by Dr. Marnie Ward, 4-H agent Citrus County
Are you a good record keeper? Can you find the receipt for the DVD player you bought last month? Do you have a vision for what you want to achieve today, tomorrow, in 15 years? These are challenging questions for anyone, but not overwhelming. 4-H youth development programs teach the strategies and tactics for young people to realize these life skills such as the importance of setting goals.
By setting goals individuals charter their steps towards positive outcomes. The first step is to write those goals down and apply the SMART test.
Is the goal Specific? Measurable? Achievable? Relevant? Timely?
Specific goals describe what you want to do, achieve, or accomplish. They should include details like who, what, when, where and why.
Measurable goals include achievement metrics, e.g. the number of pounds my steer will gain in 1 month or the hours I will volunteer at a community service project.
Achievable goals are realistic goals. Setting the bar to high, e.g. “ My goal is to clean-up all the roads in Citrus County” is a recipe for disappointment. Instead, “My goal is to put together a team of to remove 100 lbs. of trash from Dr. Dumas Highway” is an achievable and specific goal.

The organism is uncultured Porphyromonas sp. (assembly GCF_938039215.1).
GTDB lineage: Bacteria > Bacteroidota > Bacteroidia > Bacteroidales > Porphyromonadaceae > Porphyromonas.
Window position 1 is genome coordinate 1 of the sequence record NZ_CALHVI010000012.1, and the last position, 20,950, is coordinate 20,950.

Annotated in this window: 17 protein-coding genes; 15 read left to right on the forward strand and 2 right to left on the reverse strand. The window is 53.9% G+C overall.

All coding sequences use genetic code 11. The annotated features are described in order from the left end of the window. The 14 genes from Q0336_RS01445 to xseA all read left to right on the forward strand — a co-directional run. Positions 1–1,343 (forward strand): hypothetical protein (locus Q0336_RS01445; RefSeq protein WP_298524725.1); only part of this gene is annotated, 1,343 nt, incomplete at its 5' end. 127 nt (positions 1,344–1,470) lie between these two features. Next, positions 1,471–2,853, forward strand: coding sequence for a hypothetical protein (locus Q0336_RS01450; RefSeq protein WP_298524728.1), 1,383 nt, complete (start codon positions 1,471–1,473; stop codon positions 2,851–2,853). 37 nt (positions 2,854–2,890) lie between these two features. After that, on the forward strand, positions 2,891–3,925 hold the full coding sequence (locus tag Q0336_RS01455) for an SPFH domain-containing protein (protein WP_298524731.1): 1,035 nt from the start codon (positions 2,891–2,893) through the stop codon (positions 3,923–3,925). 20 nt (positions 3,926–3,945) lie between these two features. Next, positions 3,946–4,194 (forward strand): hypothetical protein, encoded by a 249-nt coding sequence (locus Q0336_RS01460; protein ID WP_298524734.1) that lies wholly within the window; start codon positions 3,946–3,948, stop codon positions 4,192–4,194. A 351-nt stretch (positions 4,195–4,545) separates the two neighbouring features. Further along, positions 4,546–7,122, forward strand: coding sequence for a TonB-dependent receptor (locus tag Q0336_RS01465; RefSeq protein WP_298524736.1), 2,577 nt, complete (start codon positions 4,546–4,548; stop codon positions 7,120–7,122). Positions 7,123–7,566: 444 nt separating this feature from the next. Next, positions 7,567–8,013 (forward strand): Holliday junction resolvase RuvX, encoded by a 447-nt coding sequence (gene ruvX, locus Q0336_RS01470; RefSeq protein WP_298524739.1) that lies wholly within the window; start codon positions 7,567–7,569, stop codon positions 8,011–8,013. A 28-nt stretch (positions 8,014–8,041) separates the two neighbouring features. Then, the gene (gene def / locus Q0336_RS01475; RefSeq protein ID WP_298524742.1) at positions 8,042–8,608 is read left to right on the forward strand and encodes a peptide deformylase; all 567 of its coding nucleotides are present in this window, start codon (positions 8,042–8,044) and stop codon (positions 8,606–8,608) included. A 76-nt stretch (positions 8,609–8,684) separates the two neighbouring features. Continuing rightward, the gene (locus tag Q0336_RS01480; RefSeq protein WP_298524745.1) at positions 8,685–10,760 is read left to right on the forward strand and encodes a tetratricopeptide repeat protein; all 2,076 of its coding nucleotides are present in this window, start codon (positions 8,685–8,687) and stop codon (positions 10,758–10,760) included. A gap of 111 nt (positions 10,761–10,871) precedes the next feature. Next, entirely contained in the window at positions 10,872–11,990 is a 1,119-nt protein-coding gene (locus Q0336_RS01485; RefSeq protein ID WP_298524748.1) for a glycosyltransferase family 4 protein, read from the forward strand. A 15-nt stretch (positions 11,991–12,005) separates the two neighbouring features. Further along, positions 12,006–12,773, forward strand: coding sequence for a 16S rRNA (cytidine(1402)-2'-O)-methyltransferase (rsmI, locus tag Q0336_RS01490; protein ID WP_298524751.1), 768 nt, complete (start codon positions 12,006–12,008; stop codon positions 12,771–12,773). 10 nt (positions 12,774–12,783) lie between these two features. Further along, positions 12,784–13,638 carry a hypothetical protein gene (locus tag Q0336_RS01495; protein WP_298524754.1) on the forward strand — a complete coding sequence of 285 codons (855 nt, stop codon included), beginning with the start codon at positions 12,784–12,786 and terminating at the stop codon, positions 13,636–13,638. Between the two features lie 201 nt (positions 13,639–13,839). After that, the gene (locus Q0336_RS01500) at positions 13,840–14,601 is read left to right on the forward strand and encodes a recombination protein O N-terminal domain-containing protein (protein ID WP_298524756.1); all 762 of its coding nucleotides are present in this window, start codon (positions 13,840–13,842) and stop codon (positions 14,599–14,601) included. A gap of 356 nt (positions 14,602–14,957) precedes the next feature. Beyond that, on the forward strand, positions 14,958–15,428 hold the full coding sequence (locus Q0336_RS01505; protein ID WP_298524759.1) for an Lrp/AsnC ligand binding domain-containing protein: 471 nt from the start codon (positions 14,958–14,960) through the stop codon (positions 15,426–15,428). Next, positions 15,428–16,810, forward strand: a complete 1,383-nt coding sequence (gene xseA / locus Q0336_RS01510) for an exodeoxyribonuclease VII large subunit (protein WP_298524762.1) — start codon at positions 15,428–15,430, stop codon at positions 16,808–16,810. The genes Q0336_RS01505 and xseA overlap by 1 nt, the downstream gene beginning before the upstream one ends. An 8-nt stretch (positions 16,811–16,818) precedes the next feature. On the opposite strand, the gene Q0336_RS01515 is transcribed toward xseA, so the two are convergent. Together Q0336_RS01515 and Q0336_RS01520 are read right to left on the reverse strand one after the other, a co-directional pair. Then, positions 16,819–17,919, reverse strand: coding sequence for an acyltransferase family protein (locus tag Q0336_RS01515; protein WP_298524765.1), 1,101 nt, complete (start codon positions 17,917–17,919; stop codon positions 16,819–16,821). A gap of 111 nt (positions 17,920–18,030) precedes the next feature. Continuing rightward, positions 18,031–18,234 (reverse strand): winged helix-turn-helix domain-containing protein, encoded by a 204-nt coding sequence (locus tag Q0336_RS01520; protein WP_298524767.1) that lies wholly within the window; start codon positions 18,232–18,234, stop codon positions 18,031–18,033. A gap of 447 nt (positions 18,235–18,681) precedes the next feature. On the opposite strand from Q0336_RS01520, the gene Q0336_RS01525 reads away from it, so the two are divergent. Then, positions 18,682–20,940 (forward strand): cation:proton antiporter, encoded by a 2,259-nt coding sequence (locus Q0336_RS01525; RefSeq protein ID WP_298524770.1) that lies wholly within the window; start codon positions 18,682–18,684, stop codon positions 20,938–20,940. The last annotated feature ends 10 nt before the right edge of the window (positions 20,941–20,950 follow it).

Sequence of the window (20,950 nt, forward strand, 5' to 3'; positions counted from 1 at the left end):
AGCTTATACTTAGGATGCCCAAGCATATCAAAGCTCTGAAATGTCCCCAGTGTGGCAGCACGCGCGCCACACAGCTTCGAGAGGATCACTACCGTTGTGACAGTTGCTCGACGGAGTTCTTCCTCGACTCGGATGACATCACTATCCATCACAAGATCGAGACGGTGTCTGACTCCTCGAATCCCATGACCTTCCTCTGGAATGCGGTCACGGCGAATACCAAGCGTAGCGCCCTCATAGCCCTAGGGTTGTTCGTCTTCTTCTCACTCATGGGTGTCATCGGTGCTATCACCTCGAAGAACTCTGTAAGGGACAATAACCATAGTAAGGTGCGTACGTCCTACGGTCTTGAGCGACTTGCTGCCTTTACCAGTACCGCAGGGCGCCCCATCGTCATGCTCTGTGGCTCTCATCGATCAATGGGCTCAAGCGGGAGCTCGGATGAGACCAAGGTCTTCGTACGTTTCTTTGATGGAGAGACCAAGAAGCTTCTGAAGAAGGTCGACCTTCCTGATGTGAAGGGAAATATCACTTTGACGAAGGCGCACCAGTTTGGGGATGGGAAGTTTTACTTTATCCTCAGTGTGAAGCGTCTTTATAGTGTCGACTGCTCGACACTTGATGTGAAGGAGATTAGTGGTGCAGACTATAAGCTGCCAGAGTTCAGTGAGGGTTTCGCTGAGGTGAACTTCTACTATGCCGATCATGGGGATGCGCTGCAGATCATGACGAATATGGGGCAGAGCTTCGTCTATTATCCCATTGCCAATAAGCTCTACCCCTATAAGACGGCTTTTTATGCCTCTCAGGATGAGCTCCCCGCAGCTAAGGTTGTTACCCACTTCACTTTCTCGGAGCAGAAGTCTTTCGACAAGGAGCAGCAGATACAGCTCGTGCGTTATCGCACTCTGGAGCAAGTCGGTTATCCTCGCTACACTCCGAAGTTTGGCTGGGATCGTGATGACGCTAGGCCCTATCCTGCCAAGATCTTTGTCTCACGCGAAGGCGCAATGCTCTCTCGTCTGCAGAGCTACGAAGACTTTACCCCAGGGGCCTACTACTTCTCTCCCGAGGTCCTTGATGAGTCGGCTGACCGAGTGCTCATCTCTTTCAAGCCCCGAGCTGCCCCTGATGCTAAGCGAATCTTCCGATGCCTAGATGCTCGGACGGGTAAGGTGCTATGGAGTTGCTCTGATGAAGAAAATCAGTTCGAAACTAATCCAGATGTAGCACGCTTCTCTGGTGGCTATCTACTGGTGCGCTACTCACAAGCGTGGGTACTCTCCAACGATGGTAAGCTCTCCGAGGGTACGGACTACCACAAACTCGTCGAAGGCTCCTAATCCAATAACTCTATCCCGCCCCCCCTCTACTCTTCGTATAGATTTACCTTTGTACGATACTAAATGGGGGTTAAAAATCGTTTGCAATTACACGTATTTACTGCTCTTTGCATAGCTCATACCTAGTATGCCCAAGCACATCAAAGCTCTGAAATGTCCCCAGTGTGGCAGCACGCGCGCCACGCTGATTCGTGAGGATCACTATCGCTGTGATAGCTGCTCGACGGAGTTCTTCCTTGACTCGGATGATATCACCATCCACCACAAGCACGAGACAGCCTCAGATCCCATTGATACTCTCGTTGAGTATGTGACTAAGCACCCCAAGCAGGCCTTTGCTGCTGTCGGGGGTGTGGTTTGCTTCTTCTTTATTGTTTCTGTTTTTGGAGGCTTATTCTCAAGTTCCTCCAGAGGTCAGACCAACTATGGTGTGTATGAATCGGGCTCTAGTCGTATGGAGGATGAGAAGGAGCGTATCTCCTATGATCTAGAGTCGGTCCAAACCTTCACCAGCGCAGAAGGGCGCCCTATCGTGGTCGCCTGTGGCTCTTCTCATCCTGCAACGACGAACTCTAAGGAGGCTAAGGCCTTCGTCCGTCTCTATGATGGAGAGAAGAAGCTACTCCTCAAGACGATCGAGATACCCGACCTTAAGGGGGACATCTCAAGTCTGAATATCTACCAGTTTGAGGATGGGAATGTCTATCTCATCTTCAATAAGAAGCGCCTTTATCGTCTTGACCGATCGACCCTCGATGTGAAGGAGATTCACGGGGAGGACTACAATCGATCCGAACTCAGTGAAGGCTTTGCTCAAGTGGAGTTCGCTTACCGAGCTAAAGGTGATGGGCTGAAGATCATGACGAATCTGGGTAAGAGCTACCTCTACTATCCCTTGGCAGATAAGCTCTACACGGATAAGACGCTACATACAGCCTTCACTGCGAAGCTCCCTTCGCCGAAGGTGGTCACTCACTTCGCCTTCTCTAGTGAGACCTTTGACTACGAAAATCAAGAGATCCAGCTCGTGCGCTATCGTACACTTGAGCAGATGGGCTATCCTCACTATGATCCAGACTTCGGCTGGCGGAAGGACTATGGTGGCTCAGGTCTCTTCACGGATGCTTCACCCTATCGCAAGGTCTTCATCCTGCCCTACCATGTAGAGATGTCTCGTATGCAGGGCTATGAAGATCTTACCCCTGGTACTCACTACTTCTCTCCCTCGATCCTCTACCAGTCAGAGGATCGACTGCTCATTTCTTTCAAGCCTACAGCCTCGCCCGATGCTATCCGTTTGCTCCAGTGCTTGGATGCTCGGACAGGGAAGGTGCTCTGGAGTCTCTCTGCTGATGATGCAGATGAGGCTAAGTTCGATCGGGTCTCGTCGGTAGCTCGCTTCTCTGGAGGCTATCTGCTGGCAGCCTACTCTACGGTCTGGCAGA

Relevant goals reinforce the mission of 4-H to build competence, confidence, caring, connection, and character in young people through positive youth development programs.
Timely goals have specific time frames. Goals should include a time period, i.e., “at the 2020 County Fair”, “before the next event”, or “after attending the Beef Educational Meeting”
Goal setting is motivating and keeps the focus on your endpoint, not on the distractions.
4-H members often have multiple short-term goals; e.g. select a pig for the fair, run for office in my 4-H club, talk to a community group, teach my steer to walk when halter-led, etc. and these are important milestones as they work towards long-term goals like; winning Grand Champion Swine at the Fair or being elected as a 4-H State Officer.
4-H encourages young people to set goals and work towards them; however, not reaching a goal does not mean failure. Instead, it’s an opportunity to take what you’ve learned, “mix it up” and try again. Thomas Edison, industrial entrepreneur, and inventor of the telegraph, light bulb, phonograph, and electric power distribution systems was noted for this quote related to not meeting his goals, “I have not failed. I’ve just found 10,000 ways that won’t work.”
For more on Goal Setting click here.